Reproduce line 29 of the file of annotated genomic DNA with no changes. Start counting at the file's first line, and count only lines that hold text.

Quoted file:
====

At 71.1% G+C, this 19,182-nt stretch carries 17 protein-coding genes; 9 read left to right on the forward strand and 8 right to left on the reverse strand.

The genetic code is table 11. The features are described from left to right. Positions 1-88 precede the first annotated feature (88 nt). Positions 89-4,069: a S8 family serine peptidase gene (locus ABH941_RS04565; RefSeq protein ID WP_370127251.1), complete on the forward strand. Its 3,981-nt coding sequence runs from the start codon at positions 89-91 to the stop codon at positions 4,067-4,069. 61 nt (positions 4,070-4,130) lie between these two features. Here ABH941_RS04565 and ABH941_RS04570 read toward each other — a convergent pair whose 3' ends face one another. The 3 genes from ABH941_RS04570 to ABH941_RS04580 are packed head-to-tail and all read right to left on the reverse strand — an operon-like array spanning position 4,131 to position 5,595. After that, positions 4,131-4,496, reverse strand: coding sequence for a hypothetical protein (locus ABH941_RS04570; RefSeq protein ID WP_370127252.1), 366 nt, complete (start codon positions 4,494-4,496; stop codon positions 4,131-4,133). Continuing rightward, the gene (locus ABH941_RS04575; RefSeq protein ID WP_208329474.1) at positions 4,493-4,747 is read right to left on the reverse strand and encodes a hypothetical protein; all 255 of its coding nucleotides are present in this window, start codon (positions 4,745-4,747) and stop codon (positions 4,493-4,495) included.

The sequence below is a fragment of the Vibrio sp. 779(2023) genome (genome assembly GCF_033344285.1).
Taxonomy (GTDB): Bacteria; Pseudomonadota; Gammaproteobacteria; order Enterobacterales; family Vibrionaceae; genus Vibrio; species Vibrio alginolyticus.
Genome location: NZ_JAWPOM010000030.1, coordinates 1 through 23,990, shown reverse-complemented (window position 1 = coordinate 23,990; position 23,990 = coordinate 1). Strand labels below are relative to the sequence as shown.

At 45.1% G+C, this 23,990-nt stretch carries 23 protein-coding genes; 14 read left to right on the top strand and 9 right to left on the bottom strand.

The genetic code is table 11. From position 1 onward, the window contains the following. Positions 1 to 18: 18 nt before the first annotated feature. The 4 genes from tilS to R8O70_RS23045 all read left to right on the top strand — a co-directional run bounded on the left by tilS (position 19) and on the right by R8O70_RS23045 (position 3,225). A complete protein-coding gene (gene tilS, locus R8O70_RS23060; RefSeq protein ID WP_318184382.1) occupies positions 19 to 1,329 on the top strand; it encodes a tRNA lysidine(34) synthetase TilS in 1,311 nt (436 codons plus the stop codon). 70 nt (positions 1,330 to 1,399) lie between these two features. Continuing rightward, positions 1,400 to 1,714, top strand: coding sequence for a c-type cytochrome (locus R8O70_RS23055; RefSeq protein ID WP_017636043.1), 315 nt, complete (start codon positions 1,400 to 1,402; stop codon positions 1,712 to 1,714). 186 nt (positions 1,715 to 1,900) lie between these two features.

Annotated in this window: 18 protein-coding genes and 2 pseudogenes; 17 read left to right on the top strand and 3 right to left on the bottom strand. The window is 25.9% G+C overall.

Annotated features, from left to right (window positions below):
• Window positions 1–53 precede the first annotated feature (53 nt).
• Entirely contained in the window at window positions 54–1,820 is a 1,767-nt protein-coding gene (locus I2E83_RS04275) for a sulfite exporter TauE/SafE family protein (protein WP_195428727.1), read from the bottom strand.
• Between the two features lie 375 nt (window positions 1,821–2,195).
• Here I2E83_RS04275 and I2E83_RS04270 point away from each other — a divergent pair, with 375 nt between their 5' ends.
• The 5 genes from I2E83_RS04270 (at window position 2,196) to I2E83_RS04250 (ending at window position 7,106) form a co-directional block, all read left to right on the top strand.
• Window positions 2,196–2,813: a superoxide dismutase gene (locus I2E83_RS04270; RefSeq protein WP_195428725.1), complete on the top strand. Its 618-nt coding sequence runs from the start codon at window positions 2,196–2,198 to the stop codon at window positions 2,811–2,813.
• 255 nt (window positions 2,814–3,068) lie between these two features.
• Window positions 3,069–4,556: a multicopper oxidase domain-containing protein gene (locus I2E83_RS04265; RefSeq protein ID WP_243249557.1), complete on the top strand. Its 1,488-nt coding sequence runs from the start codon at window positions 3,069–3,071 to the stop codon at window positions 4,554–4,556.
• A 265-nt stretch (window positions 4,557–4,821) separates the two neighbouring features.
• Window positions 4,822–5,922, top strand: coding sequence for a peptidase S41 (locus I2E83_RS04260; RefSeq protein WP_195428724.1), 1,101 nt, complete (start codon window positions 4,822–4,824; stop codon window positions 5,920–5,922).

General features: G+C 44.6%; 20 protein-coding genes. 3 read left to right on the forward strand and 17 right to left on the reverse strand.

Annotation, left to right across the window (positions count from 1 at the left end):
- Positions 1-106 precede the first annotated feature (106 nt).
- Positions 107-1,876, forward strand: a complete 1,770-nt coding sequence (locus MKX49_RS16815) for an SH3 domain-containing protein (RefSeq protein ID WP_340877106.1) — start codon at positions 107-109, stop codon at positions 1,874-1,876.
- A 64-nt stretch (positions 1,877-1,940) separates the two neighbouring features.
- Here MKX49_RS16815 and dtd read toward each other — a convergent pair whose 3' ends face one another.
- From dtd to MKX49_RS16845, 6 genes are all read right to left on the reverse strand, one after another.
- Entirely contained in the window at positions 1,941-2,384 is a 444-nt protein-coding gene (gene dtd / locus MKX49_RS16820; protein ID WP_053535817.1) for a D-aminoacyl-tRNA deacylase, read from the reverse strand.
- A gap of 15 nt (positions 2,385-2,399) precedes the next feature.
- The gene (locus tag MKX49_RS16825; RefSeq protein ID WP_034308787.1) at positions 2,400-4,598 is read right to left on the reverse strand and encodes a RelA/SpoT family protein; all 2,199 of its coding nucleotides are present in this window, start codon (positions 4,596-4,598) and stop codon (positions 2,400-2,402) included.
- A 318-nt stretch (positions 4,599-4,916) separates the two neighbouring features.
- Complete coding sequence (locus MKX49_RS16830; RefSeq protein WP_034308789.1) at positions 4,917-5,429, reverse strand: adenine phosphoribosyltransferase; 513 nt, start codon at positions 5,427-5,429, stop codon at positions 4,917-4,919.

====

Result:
- The gene (locus tag MKX49_RS16825; RefSeq protein ID WP_034308787.1) at positions 2,400-4,598 is read right to left on the reverse strand and encodes a RelA/SpoT family protein; all 2,199 of its coding nucleotides are present in this window, start codon (positions 4,596-4,598) and stop codon (positions 2,400-2,402) included.